At a party at her Arizona home in 1981, a middle-aged Sandra Day O’Connor, ever the consummate hostess, served enchiladas poolside with good cheer. But when she greeted a friend of her son who was soon to begin a clerkship for Supreme Court Justice William Rehnquist, her mood shifted. As Evan Thomas describes the scene in “First,” his illuminating and eminently readable biography of the Supreme Court’s first female justice, O’Connor “conveyed an almost palpable sense of longing” for past opportunities denied her because of gender. With her appointment to the court weeks away, she launched into a stream-of-consciousness monologue about her envy decades earlier when Rehnquist, her Stanford Law School classmate (and former beau), had started his clerkship at the court, a steppingstone at that time reserved almost exclusively for men.
Intelligent, ambitious women of O’Connor’s vintage were thwarted at every turn. A Stanford Law Review editor in the top 10 percent of her class, she couldn’t even get an interview with the big firms that recruited on campus in the 1950s. When she wangled a meeting in the Los Angeles offices of Gibson, Dunn & Crutcher, Thomas writes, a partner told her “our clients won’t stand for” being represented by a woman and suggested a secretarial job instead.
By the time of the poolside chat, O’Connor had racked up an impressive series of achievements against the odds. She’d been the majority leader of the Republican-controlled Arizona state Senate and a state judge at the trial appellate level. But the doors slammed shut earlier in her career were not easily forgotten.
Sexism stings. And it stung just as harshly for a Phoenix country club Republican like O’Connor as it did for a liberal Brooklynite like Ruth Bader Ginsburg.
Only a few weeks after that pool party, President Ronald Reagan made good on a campaign promise to appoint a woman to the Supreme Court. O’Connor got the call and breezed through her confirmation with a 99-to-0 vote.
That O’Connor found herself the highest-ranking woman ever in American government was no accident. Thomas vividly sketches the attributes she used to clear the high barriers to female ascendancy: a knack for brushing past insults, relentlessness belied by a pretty smile, an almost superhuman level of energy and, not least, a heroically supportive husband. John O’Connor was a successful lawyer in his own right but willing to take a back seat if it meant helping his wife achieve her lofty goals.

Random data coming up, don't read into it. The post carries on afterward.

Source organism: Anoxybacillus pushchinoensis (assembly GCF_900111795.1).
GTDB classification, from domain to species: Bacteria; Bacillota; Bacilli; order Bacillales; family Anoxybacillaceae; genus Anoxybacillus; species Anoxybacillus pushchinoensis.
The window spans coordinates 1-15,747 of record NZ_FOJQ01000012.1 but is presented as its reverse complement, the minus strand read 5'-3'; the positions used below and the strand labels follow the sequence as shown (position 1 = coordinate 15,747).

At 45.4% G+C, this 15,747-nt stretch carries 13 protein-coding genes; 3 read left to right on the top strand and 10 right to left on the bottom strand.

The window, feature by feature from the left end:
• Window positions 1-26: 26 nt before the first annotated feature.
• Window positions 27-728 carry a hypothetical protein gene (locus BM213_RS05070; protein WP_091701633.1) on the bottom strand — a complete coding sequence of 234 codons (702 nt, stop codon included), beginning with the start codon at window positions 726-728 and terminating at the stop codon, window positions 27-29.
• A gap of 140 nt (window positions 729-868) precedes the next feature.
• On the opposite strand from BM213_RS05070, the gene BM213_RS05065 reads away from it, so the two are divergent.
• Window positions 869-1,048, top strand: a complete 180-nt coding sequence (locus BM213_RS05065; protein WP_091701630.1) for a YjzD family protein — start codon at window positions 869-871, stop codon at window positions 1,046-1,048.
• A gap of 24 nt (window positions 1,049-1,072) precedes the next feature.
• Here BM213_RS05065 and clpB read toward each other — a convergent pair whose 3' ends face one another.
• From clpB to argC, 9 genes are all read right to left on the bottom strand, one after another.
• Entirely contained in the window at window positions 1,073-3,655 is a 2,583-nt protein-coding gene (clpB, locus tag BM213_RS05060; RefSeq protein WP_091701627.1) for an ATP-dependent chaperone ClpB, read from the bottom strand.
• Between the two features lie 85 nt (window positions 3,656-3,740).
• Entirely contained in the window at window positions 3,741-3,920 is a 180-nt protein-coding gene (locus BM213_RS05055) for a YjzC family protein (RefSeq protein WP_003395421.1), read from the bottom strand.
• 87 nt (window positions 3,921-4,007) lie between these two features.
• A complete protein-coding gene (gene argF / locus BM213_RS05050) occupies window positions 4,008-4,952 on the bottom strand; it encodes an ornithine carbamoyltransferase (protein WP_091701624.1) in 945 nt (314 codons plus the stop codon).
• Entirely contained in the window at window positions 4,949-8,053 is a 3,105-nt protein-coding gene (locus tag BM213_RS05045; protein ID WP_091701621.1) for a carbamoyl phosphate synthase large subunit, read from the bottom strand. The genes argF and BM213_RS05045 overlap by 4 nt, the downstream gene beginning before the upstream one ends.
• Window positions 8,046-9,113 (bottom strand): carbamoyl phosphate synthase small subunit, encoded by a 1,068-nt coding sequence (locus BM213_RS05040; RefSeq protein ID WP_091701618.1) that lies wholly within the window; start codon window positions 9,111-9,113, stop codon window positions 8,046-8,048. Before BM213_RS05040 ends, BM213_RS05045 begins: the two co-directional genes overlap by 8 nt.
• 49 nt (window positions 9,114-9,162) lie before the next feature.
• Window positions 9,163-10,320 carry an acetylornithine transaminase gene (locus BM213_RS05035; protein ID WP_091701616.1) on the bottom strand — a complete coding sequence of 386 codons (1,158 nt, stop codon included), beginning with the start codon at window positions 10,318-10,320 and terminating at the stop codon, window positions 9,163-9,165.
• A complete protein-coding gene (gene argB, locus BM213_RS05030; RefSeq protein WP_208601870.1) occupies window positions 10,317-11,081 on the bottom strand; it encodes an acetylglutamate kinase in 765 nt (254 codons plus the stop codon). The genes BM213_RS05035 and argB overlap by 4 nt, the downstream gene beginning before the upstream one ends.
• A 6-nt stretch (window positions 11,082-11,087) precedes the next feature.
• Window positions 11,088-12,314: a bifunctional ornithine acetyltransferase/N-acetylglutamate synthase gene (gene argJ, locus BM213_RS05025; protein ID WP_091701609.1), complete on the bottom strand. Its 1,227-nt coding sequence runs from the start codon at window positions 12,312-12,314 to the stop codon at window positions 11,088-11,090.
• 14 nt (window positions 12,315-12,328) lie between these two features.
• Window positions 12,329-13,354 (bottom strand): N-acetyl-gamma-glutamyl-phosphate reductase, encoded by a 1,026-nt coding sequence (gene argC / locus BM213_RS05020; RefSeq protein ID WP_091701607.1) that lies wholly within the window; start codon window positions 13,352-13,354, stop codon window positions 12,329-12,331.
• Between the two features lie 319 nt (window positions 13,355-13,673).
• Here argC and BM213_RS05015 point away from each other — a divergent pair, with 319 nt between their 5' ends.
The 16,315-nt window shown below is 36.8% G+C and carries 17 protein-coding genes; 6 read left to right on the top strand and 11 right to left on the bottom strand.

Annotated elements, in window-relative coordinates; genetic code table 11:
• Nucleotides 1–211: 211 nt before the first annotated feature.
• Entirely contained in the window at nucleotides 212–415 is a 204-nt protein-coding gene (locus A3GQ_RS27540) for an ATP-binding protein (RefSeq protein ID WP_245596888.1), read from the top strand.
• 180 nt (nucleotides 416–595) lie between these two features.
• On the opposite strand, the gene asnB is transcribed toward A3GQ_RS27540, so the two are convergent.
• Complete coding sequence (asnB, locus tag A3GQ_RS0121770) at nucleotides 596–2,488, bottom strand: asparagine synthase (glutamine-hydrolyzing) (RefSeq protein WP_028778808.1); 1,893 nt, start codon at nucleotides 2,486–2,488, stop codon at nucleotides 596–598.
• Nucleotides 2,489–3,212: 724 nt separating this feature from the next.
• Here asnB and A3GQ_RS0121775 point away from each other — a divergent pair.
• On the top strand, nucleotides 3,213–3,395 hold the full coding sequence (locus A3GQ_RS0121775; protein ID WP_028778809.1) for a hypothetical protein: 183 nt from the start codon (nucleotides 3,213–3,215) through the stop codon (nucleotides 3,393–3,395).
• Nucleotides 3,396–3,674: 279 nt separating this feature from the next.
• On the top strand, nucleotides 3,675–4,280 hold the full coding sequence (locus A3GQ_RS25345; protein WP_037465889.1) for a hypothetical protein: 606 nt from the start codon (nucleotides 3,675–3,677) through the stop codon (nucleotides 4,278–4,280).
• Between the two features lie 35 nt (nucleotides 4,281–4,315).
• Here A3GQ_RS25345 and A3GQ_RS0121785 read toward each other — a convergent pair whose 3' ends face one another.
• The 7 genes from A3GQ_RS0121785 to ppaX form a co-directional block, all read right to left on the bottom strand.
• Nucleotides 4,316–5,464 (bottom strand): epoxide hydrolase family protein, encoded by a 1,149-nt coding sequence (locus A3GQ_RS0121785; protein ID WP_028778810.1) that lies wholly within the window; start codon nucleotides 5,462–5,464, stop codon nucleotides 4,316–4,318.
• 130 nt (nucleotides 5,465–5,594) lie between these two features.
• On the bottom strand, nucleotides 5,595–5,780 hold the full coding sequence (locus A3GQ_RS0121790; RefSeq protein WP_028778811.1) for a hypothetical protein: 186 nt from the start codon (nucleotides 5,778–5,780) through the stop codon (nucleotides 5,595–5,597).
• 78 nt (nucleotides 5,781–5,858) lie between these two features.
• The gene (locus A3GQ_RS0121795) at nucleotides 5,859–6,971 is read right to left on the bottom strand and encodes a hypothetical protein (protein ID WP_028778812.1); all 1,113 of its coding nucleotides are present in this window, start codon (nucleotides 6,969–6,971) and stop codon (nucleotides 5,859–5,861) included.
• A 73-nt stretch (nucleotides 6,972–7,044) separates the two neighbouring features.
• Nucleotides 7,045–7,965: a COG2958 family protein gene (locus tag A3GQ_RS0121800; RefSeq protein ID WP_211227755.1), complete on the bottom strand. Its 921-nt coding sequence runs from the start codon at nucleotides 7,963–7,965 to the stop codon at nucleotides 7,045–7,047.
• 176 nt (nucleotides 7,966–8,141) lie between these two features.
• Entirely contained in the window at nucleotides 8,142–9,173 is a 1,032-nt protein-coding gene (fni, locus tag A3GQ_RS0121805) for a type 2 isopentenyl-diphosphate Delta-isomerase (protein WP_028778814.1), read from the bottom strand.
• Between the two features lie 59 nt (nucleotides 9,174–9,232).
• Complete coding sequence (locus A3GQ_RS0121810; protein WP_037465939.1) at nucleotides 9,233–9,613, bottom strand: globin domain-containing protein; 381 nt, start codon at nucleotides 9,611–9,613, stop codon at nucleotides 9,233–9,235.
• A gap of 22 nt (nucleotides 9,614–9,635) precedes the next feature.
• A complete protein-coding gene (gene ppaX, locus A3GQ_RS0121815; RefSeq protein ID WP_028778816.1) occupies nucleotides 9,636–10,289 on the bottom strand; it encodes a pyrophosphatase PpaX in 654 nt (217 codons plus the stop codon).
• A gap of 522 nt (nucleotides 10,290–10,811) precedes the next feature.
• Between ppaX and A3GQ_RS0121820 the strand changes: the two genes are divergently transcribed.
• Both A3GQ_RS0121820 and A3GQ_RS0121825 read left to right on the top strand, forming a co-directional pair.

This list of assets will sound familiar to Ginsburg aficionados. (Though unlike the kitchen-averse RBG, SDO could whip up a tasty salmon mousse when the need arose.)
While Ginsburg in her pre-justice days distinguished herself by fighting to secure gender equality under the Constitution, O’Connor was no flaming feminist. If she had been, the Reaganites surely would have looked elsewhere. As a politician anxious to distance herself from women’s libbers, she addressed a Rotary Club with the evocative line: “I come to you with my bra and my wedding ring on.” In the state Senate, O’Connor played a key role in striking down hundreds of Arizona laws discriminating against women, but she didn’t put her political weight behind passage of the Equal Rights Amendment. After the Supreme Court’s 1973 Roe v. Wade opinion, she voted against a resolution calling for an antiabortion constitutional amendment but supported key measures restricting women’s access to abortions.